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  Visual influences on neurons in voice-sensitive cortex

Perrodin, C., Kayser, C., Logothetis, N., & Petkov, C. (2012). Visual influences on neurons in voice-sensitive cortex. Poster presented at Tucker-Davis Symposium on Advances and Perspectives in Auditory Neurophysiology (APAN 2012), New Orleans, LA, USA.

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Item Permalink: http://hdl.handle.net/21.11116/0000-0001-9B9D-0 Version Permalink: http://hdl.handle.net/21.11116/0000-0001-9B9E-F
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Perrodin, C1, 2, Author              
Kayser, C1, 2, Author              
Logothetis, NK2, 3, Author              
Petkov, CI2, 3, Author              
Affiliations:
1Research Group Physiology of Sensory Integration, Max Planck Institute for Biological Cybernetics, Max Planck Society, ou_1497808              
2Max Planck Institute for Biological Cybernetics, Max Planck Society, Spemannstrasse 38, 72076 Tübingen, DE, ou_1497794              
3Department Physiology of Cognitive Processes, Max Planck Institute for Biological Cybernetics, Max Planck Society, ou_1497798              

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 Abstract: The brains of human and nonhuman primates are thought to contain brain regions that have specialized for processing voice and faces. Although voice- and face-sensitive regions have been primarily studied in their respective sensory modalities, recent human functional magnetic resonance imaging (fMRI) studies have suggested that cross-modal interactions occur in these regions. Here, we investigated whether, and how, neuronal activity in a voice region is modulated by visual (face) stimulation. Using fMRI-guided electrophysiology, we targeted neurons in a voice-sensitive region in the right supra-temporal plane of two rhesus macaques. We used dynamic faces and voices of different human and monkey individuals for stimulation, including congruent and incongruent audiovisual pairs. We observed robust non-additive visual influences of facial information on the auditory responses of neurons in this voice-sensitive region. In accordance with previous studies, the direction of the audiovisual interactions seemed primarily determined by the phase of visually-evoked theta oscillations at auditory stimulus onset. Yet, we found that, in addition, speaker-related stimulus features such as caller familiarity and identity and call type, studied within a multifactorial experimental design, differentially modulated the crossmodal effects. In particular, familiar voices consistently elicited larger audiovisual influences than unfamiliar voices, despite auditory responses being similar. Finally, we found neurons to be differentially sensitive to stimulus congruency: the specificity of audiovisual influences was disrupted when violating the congruency of a conspecific voice/face pairing by substituting the monkey face with a human face. In conclusion, our results describe the nature of the visual influences on neuronal responses in a voice-sensitive region in the primate brain. This study links to human fMRI studies on multisensory influences in voice/face regions, provides insights on the neuronal cross-modal effects in these regions and hypothesizes that neurons at facesensitive regions might show comparable multisensory influences from the auditory domain.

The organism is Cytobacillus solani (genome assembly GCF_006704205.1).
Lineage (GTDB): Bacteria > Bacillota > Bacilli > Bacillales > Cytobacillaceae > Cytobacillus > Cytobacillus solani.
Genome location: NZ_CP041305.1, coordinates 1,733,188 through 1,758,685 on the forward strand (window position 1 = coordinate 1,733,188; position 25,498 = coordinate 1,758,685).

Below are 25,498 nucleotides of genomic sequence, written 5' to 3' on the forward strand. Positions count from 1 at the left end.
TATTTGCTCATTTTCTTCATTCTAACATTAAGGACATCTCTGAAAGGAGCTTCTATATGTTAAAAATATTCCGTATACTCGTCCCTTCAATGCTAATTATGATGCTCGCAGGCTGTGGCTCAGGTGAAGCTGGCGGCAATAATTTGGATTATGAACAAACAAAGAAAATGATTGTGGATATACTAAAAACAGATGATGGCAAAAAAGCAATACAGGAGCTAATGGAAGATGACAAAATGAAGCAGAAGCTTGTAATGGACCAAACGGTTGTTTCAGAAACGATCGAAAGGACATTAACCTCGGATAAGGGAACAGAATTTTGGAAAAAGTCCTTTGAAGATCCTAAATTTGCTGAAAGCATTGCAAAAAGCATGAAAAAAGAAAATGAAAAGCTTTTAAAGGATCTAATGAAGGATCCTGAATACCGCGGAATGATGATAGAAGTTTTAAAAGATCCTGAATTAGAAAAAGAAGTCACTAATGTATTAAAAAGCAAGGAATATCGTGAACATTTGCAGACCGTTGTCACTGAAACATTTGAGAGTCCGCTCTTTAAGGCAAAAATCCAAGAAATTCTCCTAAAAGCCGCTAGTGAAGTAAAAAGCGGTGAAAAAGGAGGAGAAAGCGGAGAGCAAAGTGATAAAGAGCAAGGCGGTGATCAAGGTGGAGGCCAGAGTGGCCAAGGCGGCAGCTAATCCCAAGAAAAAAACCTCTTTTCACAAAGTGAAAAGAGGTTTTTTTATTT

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 Dates: 2012-10
 Publication Status: Published in print
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Title: Tucker-Davis Symposium on Advances and Perspectives in Auditory Neurophysiology (APAN 2012)
Place of Event: New Orleans, LA, USA
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Title: Tucker-Davis Symposium on Advances and Perspectives in Auditory Neurophysiology (APAN 2012)
Source Genre: Proceedings
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Pages: - Volume / Issue: - Sequence Number: - Start / End Page: 64 Identifier: -